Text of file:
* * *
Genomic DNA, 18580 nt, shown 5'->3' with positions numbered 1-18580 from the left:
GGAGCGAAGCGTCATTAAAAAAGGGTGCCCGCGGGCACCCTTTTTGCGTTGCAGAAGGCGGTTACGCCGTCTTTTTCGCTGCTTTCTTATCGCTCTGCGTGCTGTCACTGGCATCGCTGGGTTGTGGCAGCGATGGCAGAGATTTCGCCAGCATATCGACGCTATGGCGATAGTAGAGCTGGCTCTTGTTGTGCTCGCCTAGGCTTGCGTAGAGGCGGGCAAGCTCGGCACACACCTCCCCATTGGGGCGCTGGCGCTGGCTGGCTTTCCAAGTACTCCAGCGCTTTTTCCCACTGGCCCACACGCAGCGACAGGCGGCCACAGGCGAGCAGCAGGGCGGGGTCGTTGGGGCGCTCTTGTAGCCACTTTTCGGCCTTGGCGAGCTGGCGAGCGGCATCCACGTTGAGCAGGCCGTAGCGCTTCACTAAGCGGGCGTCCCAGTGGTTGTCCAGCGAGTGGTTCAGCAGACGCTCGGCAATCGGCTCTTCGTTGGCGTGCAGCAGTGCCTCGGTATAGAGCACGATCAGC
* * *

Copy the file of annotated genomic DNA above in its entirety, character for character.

Genomic DNA, 18580 nt, shown 5'->3' with positions numbered 1-18580 from the left:
GGAGCGAAGCGTCATTAAAAAAGGGTGCCCGCGGGCACCCTTTTTGCGTTGCAGAAGGCGGTTACGCCGTCTTTTTCGCTGCTTTCTTATCGCTCTGCGTGCTGTCACTGGCATCGCTGGGTTGTGGCAGCGATGGCAGAGATTTCGCCAGCATATCGACGCTATGGCGATAGTAGAGCTGGCTCTTGTTGTGCTCGCCTAGGCTTGCGTAGAGGCGGGCAAGCTCGGCACACACCTCCCCATTGGGGCGCTGGCGCTGGCTGGCTTTCCAAGTACTCCAGCGCTTTTTCCCACTGGCCCACACGCAGCGACAGGCGGCCACAGGCGAGCAGCAGGGCGGGGTCGTTGGGGCGCTCTTGTAGCCACTTTTCGGCCTTGGCGAGCTGGCGAGCGGCATCCACGTTGAGCAGGCCGTAGCGCTTCACTAAGCGGGCGTCCCAGTGGTTGTCCAGCGAGTGGTTCAGCAGACGCTCGGCAATCGGCTCTTCGTTGGCGTGCAGCAGTGCCTCGGTATAGAGCACGATCAGC